Link to Owner Dr. Robert B. Pamplin Jr.



Advocates for undocumented students say the fundraiser is even more important this year due to the pandemic.

PMG FILE PHOTO: - Luz Maciel Villarreal, DREAMers Resource Center coordinator and her son Carlos Villarreal, during the 2019 DREAMers Breakfast at Portland Community College Rock Creek.Last year, more than 200 guests from throughout the Portland metro area packed into a conference room at Portland Community College's Rock Creek campus on an early October morning for the first-ever DREAMers breakfast.

This year, the event, which helps raise support and scholarship money for undocumented students and recipients of the Deferred Action for Childhood Arrivals (DACA) program, is moving online due to the coronavirus pandemic.

The event is from 8 to 9 a.m. Tuesday, Oct. 20. It will take place on Zoom and feature stories from undocumented and DACA students, as well as comments from PCC officials.

The event raised more than $36,000 last year, PCC said.

Although the U.S. Supreme Court struck down the Trump administration's attempts to end DACA this summer, advocates for undocumented students say the fundraiser is even more important this year, as such students are particularly vulnerable to the impacts of the pandemic.

Luz Maciel Villarroel, coordinator of the DREAMers Resource Center at PCC Rock Creek, said she has been humbled by undocumented students' resilience and continued determination to get an education during the pandemic.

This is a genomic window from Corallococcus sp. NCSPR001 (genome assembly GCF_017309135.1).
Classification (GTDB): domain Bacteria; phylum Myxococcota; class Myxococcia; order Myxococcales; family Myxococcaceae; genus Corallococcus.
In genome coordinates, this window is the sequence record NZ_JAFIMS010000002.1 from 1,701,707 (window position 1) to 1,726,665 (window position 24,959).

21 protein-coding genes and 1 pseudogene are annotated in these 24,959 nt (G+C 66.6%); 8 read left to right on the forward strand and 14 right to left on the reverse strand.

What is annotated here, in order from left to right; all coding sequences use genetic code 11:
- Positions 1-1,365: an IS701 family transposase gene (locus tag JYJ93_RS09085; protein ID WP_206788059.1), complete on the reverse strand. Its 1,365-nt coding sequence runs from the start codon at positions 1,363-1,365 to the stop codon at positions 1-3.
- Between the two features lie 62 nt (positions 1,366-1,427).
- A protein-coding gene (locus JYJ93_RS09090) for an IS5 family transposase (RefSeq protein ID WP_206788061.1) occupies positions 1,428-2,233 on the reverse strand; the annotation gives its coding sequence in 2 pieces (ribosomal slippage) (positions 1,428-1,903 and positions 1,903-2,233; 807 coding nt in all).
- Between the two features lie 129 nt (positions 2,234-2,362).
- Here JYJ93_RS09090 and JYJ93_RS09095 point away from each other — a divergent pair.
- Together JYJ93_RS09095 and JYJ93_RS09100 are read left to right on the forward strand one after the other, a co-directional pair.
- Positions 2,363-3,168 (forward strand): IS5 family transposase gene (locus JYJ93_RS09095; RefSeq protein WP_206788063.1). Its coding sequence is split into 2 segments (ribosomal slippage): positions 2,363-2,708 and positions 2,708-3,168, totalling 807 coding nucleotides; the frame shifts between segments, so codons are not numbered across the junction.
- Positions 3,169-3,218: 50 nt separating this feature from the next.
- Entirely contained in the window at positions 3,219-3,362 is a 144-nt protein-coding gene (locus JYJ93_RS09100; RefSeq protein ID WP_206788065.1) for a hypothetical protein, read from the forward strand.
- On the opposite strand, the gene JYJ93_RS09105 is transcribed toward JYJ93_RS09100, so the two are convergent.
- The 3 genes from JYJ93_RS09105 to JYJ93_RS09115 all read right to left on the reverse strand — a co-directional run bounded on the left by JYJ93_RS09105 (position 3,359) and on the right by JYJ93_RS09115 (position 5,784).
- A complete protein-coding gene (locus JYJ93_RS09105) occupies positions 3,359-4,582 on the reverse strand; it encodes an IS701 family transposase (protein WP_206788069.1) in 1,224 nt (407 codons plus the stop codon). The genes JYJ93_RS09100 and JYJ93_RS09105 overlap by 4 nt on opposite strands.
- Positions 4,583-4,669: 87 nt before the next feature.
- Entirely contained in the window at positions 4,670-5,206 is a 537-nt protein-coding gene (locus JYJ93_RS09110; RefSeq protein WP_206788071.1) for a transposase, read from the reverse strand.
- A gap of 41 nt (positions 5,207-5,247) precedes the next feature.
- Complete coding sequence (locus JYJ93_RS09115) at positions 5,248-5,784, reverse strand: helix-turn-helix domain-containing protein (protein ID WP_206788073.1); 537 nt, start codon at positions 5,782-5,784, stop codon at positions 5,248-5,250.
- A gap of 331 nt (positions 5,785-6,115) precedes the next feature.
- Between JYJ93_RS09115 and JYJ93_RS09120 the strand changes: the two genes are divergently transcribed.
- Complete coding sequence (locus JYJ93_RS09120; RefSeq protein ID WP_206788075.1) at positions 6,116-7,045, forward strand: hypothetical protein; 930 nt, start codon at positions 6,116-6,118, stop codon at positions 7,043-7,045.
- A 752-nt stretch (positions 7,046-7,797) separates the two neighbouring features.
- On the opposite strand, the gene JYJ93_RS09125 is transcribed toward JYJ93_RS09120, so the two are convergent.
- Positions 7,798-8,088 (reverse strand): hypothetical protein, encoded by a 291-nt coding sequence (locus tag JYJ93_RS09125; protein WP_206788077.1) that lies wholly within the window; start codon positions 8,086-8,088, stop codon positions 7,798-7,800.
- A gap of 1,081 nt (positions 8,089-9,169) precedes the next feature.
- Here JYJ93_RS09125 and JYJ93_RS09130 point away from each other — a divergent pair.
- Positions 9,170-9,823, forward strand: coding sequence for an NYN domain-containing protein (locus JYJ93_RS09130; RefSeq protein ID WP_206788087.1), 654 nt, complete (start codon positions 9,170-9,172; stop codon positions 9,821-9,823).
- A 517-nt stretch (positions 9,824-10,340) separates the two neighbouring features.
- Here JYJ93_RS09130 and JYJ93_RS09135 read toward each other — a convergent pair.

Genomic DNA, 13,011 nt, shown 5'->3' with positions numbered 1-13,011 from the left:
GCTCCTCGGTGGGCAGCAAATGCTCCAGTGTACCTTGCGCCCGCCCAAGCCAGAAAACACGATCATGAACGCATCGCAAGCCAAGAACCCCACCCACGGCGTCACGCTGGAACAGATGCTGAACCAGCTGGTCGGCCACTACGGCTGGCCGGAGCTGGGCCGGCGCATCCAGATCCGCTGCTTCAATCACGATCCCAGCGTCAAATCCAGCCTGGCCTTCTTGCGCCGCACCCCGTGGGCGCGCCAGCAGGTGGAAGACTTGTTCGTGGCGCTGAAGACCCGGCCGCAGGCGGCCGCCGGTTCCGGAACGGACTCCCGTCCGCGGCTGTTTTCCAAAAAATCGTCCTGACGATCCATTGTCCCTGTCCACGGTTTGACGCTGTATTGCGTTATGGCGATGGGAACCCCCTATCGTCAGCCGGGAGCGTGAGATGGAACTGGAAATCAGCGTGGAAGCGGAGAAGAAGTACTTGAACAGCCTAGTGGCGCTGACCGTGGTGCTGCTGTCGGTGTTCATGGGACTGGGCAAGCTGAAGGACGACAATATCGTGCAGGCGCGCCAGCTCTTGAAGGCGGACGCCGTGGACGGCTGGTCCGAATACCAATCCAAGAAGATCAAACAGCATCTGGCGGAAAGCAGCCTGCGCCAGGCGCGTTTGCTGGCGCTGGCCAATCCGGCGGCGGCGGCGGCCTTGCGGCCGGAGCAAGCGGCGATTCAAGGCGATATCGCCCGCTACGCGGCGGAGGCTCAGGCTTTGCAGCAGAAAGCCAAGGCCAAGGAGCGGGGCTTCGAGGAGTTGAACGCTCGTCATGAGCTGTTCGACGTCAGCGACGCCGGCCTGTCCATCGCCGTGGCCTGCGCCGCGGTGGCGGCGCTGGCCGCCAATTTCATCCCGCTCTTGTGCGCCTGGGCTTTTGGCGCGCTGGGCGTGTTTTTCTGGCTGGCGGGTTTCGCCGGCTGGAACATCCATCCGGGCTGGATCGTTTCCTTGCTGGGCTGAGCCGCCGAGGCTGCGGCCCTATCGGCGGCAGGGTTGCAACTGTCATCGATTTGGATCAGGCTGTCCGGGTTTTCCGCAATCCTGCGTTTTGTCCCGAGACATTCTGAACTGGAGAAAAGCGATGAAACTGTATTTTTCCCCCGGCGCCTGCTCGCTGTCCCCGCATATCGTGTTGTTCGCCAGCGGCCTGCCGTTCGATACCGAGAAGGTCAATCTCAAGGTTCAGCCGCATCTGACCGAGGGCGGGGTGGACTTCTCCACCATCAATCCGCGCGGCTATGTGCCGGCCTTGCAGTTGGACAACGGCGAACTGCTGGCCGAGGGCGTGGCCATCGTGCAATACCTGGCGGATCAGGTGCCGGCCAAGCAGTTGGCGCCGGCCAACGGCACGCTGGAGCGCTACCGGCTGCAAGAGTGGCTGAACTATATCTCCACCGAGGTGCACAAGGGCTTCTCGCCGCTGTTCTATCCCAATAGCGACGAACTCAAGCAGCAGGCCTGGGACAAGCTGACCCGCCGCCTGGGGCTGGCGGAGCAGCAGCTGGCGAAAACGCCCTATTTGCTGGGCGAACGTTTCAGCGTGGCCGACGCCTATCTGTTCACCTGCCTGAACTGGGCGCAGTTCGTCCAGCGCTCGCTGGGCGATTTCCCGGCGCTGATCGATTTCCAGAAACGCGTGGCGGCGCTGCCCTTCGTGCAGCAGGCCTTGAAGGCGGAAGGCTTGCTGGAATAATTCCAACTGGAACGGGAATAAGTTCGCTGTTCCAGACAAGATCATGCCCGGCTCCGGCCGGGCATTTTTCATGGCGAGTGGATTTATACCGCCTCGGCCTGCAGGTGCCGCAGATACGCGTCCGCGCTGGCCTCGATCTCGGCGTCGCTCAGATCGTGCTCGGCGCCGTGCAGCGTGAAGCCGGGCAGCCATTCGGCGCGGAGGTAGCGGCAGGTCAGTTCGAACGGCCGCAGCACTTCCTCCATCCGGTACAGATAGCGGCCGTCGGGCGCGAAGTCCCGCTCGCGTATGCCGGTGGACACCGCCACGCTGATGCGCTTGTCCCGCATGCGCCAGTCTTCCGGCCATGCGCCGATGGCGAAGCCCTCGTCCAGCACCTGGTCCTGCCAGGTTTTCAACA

DREAMers refers to DACA recipients. The DREAMers Resource Center — the first of its kind in the state — continues to serve as a support hub for students of any immigration status at a remotely this year.

"The students I work with and their families are far more likely to contract COVID-19 and be hospitalized other people," Villaroel said, adding that data show undocumented people work in the agricultural and service industries, which have been hit hard by the pandemic.

"Within two weeks, three families notified me that a family member was either really sick or had already died," she said.

Additionally, undocumented students and their families haven't been able to receive federal assistance funding from governments during the pandemic because of their immigration status, she said. They already cannot receive federal financial aid for their education.

Villaroel said she and other advocates at the college have been working for months with groups and foundations around the state to find support for undocumented students so they can continue working toward degrees this year and in the future.

"These students are so committed to bettering their lives and bettering the United States," Villaroel said. "If they better their lives, they better all of our lives."

Attendance for this year's event is free and open to supporters. Registration is available at, or by calling 971-722-4382.

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